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Riding across America is the dream of many motorcyclists. The notion of traversing the U.S.A. on two wheels has a certain romantic aspect; 4000 miles unspooling before you like reels of an old, epic film. A lone rider and his/her machine, dusty and stoic, sharing tales of the road with strangers at every stop but never lingering in one place for more than a meal or a night’s sleep.

Unlike some things in life, the dream is not let down by the reality of actually doing it. Every ride across America is special – I’ve done it four times, and each trip provided unforgettable moments, the types of peak experiences we all long for when we get on a motorcycle. Still, there’s a lot to consider when planning a coast to coast trip: Do you use your own bike or rent one? How will you get your motorcycle back home when the ride’s done? What are the essential items to bring? How much time should you allocate, and what route should you take?
Read more about 50 Tips For Riding A Motorcycle Across America at Motorcycle.com.
 

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Some good tips and ideas , and I have used most of them ..

As for camping everyone is different , I disagree with his reasons for not camping , but agree a bed after a day riding is better , specially if it is a long trip ...

Agree interstates suck , but for those with limited time off , sometimes it makes sense to cross the country to where you want to be on them ..

We made a short trip last year that takes 7 hours on the interstate , and did it all back roads , and took 11 hours , we killed some time at a Harley dealer visiting an old friend and killed time elsewhere , the ride was much more enjoyable and we were less tired when we got to our destination ..

Just follow his first tip and pack light

JtB
 

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Camping is great, however it does require stopping earlier than for a motel. Not a fan of setting up in the dark. I'm good for about 7 days in a tent, then I need a king size bed and or a hot tub.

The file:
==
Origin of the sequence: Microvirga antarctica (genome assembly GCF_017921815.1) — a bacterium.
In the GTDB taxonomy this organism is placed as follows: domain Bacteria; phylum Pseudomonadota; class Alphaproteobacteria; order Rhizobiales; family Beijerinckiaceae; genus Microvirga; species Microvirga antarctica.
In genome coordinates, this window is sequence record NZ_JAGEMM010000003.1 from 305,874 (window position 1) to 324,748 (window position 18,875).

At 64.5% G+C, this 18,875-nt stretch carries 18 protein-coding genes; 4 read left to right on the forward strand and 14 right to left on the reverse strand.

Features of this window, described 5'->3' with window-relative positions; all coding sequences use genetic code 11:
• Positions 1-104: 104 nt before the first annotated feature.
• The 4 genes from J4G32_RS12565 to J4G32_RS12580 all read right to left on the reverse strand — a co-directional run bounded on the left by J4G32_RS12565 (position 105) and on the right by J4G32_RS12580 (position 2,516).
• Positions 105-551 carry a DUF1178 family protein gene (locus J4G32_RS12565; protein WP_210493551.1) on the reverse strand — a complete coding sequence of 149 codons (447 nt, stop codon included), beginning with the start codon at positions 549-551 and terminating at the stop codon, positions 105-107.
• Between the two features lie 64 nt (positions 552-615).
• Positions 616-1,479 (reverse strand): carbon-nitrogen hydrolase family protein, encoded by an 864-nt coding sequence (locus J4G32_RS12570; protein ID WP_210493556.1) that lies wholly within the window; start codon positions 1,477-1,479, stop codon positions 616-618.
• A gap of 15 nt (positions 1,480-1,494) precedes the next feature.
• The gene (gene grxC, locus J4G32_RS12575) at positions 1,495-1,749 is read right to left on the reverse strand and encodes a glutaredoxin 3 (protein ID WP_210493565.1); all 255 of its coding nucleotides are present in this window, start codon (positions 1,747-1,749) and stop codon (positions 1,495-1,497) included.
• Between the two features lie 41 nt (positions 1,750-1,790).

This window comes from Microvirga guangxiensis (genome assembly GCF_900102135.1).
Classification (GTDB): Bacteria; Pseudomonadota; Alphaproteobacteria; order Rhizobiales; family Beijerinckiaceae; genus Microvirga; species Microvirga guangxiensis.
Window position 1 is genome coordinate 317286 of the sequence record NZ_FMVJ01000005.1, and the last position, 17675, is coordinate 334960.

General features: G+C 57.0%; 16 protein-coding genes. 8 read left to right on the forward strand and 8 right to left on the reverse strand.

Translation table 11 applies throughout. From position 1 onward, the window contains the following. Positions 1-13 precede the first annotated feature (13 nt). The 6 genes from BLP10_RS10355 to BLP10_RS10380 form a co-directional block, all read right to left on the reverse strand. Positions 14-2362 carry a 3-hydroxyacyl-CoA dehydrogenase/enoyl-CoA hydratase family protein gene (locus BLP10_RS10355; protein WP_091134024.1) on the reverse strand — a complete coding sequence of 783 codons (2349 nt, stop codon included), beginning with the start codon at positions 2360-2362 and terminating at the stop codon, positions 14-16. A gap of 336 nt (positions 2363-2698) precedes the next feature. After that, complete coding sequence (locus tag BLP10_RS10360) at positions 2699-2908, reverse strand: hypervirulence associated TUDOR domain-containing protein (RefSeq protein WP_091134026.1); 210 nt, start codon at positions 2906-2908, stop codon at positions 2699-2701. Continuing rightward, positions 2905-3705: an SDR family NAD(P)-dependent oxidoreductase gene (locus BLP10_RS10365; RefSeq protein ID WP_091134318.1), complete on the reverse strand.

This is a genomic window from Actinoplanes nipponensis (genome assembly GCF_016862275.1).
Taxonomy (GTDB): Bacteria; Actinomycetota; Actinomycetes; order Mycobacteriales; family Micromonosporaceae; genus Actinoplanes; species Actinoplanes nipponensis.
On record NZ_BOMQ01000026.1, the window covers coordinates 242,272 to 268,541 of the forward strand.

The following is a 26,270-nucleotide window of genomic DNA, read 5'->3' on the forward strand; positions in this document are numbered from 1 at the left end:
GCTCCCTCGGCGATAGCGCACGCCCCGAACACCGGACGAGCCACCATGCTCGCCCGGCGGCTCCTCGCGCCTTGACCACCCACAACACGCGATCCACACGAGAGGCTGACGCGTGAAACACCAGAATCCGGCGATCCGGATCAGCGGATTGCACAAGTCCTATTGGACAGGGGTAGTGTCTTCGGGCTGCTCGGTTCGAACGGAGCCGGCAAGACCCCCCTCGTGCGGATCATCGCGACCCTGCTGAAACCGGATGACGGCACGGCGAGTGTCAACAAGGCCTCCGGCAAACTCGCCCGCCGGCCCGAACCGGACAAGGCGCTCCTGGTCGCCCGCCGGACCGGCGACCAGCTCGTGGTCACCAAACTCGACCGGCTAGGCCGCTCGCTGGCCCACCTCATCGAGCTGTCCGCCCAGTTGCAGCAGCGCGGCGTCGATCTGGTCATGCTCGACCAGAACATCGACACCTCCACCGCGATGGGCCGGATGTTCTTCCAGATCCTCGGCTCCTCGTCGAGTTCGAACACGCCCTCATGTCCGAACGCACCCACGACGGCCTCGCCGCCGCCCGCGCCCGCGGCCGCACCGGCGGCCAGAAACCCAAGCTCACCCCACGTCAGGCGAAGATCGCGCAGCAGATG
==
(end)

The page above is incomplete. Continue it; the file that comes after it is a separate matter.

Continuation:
Totally agree about finding the right partner too. I've dumped friends after a trip.
 

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I hate trying to camp on a trip. It seems like stuff gets wet the first few days and you have to deal with it the rest of the trip. I don't mind it at Sturgis where you are staying in the same place for a few days. To me, the cost of a hotel is worth it. I rode all over the country and I like to go by myself. It is nice to be able to do whatever I want whenever I want. I used to have one guy I rode with but we kinda went on our own and met up later. He is no longer with us so I go with the wife. I can't imagine trying to ride across country with anybody else. I like to do what I want. Now that I am married, I spend a little more on hotels but when I was single I'd find the cheapest flophouse I could. It didn't matter to me.
Later,
Ray
 

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Thanks for posting this. This is very good info. I am planning my 2nd trip this June. My wife and I rode From Virginia to California to Virginia in 2013 (over 7000 miles) and are doing it again this year. She rides a 2012 FLSTN and I have a 2012 FLTRX. We are planning 4 weeks this year because 3 weeks just wasn't enough to see everything in 2013..
 

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Thanks for the link some good info, and some I disagree with.
two more I would add.....

1) Try to avoid making hotel reservations in advance. It puts stress on the days ride that you just don't need or want. It's not fun to be watching the clock trying to make it to point "B" by a certain time. Better to be watching the road and the scenery. Not having reservations allows for, breakdowns, sight seeing or last minute detours and route changes.

2) When you do decide to stop for the day, don't stop at the first decent motel or campground you spot. Ride the town and find the one you like best. It never fails that if you pick the first decent place on the way into town, you'll see a better place the next morning on the way out!
 
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